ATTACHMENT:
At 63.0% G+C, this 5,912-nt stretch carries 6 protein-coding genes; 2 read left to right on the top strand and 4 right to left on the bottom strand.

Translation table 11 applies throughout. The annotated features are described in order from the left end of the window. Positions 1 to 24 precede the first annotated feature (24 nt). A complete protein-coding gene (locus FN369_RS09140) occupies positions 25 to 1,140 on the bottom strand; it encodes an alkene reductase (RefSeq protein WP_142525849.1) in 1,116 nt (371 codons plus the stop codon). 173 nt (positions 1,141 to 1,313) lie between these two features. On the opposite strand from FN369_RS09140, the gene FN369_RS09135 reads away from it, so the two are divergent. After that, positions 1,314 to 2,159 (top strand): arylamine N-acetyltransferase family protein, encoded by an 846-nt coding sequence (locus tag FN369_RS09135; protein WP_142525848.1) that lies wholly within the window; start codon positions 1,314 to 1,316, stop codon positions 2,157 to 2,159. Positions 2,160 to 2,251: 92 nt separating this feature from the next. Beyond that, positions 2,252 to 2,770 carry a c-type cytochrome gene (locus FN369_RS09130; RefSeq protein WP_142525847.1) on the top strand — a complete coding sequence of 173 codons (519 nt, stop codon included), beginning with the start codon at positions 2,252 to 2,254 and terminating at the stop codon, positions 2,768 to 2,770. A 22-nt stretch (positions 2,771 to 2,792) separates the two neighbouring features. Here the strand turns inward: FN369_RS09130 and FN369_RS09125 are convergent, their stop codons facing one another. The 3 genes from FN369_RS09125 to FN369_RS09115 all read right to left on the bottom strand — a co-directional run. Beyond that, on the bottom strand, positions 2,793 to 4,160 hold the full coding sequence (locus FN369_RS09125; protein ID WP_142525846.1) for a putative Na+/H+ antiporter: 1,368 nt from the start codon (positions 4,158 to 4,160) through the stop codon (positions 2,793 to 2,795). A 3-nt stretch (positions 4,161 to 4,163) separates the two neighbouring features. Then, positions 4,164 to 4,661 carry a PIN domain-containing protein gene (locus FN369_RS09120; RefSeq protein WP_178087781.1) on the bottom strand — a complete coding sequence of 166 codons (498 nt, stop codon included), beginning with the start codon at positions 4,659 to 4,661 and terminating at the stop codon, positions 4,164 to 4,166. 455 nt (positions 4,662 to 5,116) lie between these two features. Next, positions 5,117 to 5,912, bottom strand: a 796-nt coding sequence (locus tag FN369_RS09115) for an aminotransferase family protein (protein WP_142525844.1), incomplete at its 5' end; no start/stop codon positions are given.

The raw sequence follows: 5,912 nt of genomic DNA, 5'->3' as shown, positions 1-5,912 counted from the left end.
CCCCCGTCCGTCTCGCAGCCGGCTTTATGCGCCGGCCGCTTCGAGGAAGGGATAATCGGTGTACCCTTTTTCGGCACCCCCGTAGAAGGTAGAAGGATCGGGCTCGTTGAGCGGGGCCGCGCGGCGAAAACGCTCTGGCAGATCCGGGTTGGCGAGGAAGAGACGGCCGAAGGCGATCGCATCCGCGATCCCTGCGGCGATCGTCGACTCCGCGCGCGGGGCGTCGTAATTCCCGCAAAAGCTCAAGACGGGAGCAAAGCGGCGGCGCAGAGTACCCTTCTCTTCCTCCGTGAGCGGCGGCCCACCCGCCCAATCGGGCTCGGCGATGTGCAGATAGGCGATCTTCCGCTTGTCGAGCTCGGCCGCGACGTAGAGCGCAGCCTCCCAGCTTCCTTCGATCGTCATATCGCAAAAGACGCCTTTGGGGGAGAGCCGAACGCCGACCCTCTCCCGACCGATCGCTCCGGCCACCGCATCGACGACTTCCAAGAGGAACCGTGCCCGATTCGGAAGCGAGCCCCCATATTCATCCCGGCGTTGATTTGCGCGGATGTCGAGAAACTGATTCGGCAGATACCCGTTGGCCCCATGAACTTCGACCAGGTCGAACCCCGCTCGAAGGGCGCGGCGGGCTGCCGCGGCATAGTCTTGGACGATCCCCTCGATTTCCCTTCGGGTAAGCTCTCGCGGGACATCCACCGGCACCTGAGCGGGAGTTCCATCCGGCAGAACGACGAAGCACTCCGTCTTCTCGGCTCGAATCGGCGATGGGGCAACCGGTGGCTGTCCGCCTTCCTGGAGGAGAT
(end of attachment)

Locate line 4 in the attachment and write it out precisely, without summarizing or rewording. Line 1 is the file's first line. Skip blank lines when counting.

CCCCCGTCCGTCTCGCAGCCGGCTTTATGCGCCGGCCGCTTCGAGGAAGGGATAATCGGTGTACCCTTTTTCGGCACCCCCGTAGAAGGTAGAAGGATCGGGCTCGTTGAGCGGGGCCGCGCGGCGAAAACGCTCTGGCAGATCCGGGTTGGCGAGGAAGAGACGGCCGAAGGCGATCGCATCCGCGATCCCTGCGGCGATCGTCGACTCCGCGCGCGGGGCGTCGTAATTCCCGCAAAAGCTCAAGACGGGAGCAAAGCGGCGGCGCAGAGTACCCTTCTCTTCCTCCGTGAGCGGCGGCCCACCCGCCCAATCGGGCTCGGCGATGTGCAGATAGGCGATCTTCCGCTTGTCGAGCTCGGCCGCGACGTAGAGCGCAGCCTCCCAGCTTCCTTCGATCGTCATATCGCAAAAGACGCCTTTGGGGGAGAGCCGAACGCCGACCCTCTCCCGACCGATCGCTCCGGCCACCGCATCGACGACTTCCAAGAGGAACCGTGCCCGATTCGGAAGCGAGCCCCCATATTCATCCCGGCGTTGATTTGCGCGGATGTCGAGAAACTGATTCGGCAGATACCCGTTGGCCCCATGAACTTCGACCAGGTCGAACCCCGCTCGAAGGGCGCGGCGGGCTGCCGCGGCATAGTCTTGGACGATCCCCTCGATTTCCCTTCGGGTAAGCTCTCGCGGGACATCCACCGGCACCTGAGCGGGAGTTCCATCCGGCAGAACGACGAAGCACTCCGTCTTCTCGGCTCGAATCGGCGATGGGGCAACCGGTGGCTGTCCGCCTTCCTGGAGGAGAT